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Meade Adventure Scope 80

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#276 Hamlet

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Posted 20 July 2019 - 02:42 PM

Another issue is the head of the tripod, the tripod itself is not that bad, But the head it is! So stiff or so loose, and if is in the middle and you'r trying to track jupiter like i did, and it's going to dissapear from the Fov and you need to adjust just a little bit, But it's jump far for what i need, I dissasemble the head and put some lithium grease and it didn't work so well. I search in google now it work the design of the fluid head and it has ball bearings inside, that's the reason why is so smooth, and I thougth...maybe if I modify and try to get a ball bearing inside the head control?...naah!..it would be better if i buy this? https://www.ebay.com...2/202466034856 



#277 Old Man

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Posted 20 July 2019 - 02:47 PM

No reason for a war about it, but that is hard to imagine because an 80 f/5 achro can only be corrected so far without going to ED glass.  (The 70mm f/6.8 TV Ranger illustrated that to me many years ago, since it had noticeable problems with color correction on Jupiter, not up to modern ED standards.)  Do you know what CA looks like in a scope and when looking at the Moon?  (That isn't meant as a swipe/smart aleck comment, I ask because frequently people are not aware of what they are looking for with CA.)  At any sort of high power and best focus for detail you should see a strong violet band along the limb. One can shift past best focus and minimize the violet, but then green replaces it.  And you should see the color change on bright white stars from one side of focus to the other.  Altair and Vega are good test subjects for this aperture presently.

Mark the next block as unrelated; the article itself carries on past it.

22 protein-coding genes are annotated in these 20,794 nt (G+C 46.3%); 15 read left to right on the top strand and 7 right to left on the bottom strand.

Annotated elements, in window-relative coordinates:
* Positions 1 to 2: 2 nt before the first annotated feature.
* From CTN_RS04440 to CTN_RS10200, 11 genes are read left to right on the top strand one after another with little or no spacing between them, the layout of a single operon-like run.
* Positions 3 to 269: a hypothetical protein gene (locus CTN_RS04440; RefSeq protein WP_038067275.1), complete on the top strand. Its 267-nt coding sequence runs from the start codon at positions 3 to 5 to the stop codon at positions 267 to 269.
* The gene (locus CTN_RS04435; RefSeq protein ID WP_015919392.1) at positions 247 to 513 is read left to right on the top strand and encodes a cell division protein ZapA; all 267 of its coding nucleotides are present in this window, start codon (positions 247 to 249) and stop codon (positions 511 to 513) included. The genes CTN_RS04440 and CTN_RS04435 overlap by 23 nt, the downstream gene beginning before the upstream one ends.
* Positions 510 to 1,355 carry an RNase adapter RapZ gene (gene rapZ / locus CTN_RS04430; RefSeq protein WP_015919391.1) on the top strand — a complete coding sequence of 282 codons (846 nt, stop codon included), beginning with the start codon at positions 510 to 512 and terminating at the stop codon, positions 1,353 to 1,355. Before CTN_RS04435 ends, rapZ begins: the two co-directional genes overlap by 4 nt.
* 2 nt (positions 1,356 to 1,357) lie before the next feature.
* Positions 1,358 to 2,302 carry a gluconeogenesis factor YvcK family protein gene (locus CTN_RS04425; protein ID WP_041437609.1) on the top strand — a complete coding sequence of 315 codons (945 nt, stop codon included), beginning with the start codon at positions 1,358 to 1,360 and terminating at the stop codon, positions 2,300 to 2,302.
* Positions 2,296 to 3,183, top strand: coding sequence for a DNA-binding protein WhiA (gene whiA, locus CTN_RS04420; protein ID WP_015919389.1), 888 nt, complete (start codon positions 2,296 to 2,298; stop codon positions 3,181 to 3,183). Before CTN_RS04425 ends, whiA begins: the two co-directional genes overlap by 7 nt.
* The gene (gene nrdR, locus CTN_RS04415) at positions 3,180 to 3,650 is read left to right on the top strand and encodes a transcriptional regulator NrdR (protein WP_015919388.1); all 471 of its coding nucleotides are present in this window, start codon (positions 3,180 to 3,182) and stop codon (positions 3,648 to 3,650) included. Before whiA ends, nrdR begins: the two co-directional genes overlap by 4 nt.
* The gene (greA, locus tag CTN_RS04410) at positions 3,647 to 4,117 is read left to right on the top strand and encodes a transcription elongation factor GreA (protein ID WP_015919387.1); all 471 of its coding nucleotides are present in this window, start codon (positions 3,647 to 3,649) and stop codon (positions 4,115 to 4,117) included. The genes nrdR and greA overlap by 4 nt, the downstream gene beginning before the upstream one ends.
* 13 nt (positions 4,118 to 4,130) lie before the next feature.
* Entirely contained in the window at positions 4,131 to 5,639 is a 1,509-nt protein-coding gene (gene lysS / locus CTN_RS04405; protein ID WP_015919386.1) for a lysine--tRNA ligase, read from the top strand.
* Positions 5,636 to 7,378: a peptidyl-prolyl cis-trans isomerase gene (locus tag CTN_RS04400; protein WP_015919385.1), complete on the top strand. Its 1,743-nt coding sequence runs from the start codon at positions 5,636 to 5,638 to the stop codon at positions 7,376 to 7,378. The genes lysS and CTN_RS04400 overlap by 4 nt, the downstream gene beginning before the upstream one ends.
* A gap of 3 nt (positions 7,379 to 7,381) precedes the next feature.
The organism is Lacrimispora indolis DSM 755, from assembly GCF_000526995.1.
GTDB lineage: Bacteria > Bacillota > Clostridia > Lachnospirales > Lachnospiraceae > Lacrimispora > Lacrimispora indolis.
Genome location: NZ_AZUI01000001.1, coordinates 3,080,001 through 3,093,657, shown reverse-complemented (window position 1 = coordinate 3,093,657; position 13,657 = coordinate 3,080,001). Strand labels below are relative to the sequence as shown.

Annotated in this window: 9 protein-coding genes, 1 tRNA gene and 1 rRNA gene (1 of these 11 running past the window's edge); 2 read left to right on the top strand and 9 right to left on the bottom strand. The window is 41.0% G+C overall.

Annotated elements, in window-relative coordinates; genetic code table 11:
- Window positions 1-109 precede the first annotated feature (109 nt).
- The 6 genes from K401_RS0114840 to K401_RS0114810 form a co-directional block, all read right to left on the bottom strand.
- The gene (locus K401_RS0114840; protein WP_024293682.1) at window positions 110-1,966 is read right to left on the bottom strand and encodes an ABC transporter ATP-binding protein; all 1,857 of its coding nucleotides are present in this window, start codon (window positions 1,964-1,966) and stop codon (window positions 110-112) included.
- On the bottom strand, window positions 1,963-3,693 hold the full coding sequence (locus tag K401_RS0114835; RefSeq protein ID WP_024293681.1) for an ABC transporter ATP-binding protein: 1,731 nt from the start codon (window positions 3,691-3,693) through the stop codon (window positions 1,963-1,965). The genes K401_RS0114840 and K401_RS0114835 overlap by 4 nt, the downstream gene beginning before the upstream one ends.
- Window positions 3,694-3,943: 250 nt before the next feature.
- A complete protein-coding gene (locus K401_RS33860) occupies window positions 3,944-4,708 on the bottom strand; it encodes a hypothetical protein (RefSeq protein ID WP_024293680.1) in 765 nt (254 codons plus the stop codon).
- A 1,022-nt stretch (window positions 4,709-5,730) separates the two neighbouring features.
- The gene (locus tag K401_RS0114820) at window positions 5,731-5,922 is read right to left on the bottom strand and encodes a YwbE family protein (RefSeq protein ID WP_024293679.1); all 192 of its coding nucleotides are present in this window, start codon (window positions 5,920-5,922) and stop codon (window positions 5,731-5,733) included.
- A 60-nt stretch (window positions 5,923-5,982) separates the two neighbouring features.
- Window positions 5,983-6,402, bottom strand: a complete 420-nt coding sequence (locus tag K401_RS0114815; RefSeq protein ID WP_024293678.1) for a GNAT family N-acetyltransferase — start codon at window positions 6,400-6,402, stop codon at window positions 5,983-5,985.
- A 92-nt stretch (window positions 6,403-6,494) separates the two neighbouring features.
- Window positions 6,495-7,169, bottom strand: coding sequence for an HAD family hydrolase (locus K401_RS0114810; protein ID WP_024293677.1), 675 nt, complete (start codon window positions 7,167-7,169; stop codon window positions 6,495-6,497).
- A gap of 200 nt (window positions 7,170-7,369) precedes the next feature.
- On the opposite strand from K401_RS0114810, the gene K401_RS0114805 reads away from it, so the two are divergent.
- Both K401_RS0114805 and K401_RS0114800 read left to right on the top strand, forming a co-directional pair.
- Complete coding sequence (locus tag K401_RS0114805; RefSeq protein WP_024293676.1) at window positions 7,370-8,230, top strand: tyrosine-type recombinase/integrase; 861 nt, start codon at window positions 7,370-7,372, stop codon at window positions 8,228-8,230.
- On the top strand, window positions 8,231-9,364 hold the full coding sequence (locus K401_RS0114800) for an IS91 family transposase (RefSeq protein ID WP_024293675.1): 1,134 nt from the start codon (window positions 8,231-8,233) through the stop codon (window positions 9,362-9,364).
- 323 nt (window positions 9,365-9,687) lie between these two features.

Has anyone else with young eyes looked through the scope, focused for their eye and been asked about the color around Jupiter, Altair, the limb of the Moon, etc?  There have been some anecdotes in refractor threads about old eyes vs. young eyes, and folks that didn't see CA with some given achro, then having lens replacement done and realizing the CA was actually quite objectionable after that.

 

Have you made a comparison with an ED or apo?  The difference in color correction is quite substantial visually and it comes through in the image.  I like this 80 f/5 and put a 2" focuser on mine because it was putting up good images of planets (Mars at ~5+ arc seconds at the time),  but the CA was still readily apparent.  Unless there has been an identifiable problem with a particular scope, I have seen the expected progression of increasing color based on the estimated color correction for a given aperture, focal ratio, and glass type.  I can see the difference in glass types, differences in ratio of the same aperture with same glass type, etc. 

 

I did some quick checks tonight and had somewhat better seeing than I have had in recent nights.  150x was pushing it but showing festoon loops in the 80ED, and some large scale detail in the SEB and NEB.  The Meade 80 was topping out at about 100x, even when a #8 yellow filter was added.  Among the more readily identified differences:  in the achro the double line in the SEB was not discernible, nor were the festoon loops.  The 60ED was putting up a somewhat sharper/slightly more detailed image of the planet than the 80 f/5 at similar magnifications.  Aesthetically the 60ED was nicer, but still well short of the 80ED.